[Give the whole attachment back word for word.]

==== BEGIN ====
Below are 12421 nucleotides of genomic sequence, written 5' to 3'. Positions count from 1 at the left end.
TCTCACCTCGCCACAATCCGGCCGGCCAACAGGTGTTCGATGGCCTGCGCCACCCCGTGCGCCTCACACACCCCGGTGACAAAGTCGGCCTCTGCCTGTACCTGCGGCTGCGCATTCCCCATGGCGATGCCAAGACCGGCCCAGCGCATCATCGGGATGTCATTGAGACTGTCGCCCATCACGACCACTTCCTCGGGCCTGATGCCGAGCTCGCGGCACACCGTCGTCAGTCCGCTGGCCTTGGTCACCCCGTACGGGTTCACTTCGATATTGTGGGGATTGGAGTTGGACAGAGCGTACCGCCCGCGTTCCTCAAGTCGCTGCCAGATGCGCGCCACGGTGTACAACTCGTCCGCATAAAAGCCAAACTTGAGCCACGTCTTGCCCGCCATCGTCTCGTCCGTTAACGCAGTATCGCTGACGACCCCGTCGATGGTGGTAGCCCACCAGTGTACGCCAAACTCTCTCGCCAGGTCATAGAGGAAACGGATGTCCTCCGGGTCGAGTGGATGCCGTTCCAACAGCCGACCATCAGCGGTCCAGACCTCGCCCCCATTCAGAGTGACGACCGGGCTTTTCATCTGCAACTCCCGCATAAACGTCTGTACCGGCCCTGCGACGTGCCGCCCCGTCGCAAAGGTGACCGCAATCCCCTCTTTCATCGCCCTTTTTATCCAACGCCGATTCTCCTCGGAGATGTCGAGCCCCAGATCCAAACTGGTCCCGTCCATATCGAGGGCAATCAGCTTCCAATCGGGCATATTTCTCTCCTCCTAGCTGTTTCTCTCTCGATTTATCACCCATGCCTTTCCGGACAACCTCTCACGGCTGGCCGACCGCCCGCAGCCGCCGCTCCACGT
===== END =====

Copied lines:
Below are 12421 nucleotides of genomic sequence, written 5' to 3'. Positions count from 1 at the left end.
TCTCACCTCGCCACAATCCGGCCGGCCAACAGGTGTTCGATGGCCTGCGCCACCCCGTGCGCCTCACACACCCCGGTGACAAAGTCGGCCTCTGCCTGTACCTGCGGCTGCGCATTCCCCATGGCGATGCCAAGACCGGCCCAGCGCATCATCGGGATGTCATTGAGACTGTCGCCCATCACGACCACTTCCTCGGGCCTGATGCCGAGCTCGCGGCACACCGTCGTCAGTCCGCTGGCCTTGGTCACCCCGTACGGGTTCACTTCGATATTGTGGGGATTGGAGTTGGACAGAGCGTACCGCCCGCGTTCCTCAAGTCGCTGCCAGATGCGCGCCACGGTGTACAACTCGTCCGCATAAAAGCCAAACTTGAGCCACGTCTTGCCCGCCATCGTCTCGTCCGTTAACGCAGTATCGCTGACGACCCCGTCGATGGTGGTAGCCCACCAGTGTACGCCAAACTCTCTCGCCAGGTCATAGAGGAAACGGATGTCCTCCGGGTCGAGTGGATGCCGTTCCAACAGCCGACCATCAGCGGTCCAGACCTCGCCCCCATTCAGAGTGACGACCGGGCTTTTCATCTGCAACTCCCGCATAAACGTCTGTACCGGCCCTGCGACGTGCCGCCCCGTCGCAAAGGTGACCGCAATCCCCTCTTTCATCGCCCTTTTTATCCAACGCCGATTCTCCTCGGAGATGTCGAGCCCCAGATCCAAACTGGTCCCGTCCATATCGAGGGCAATCAGCTTCCAATCGGGCATATTTCTCTCCTCCTAGCTGTTTCTCTCTCGATTTATCACCCATGCCTTTCCGGACAACCTCTCACGGCTGGCCGACCGCCCGCAGCCGCCGCTCCACGT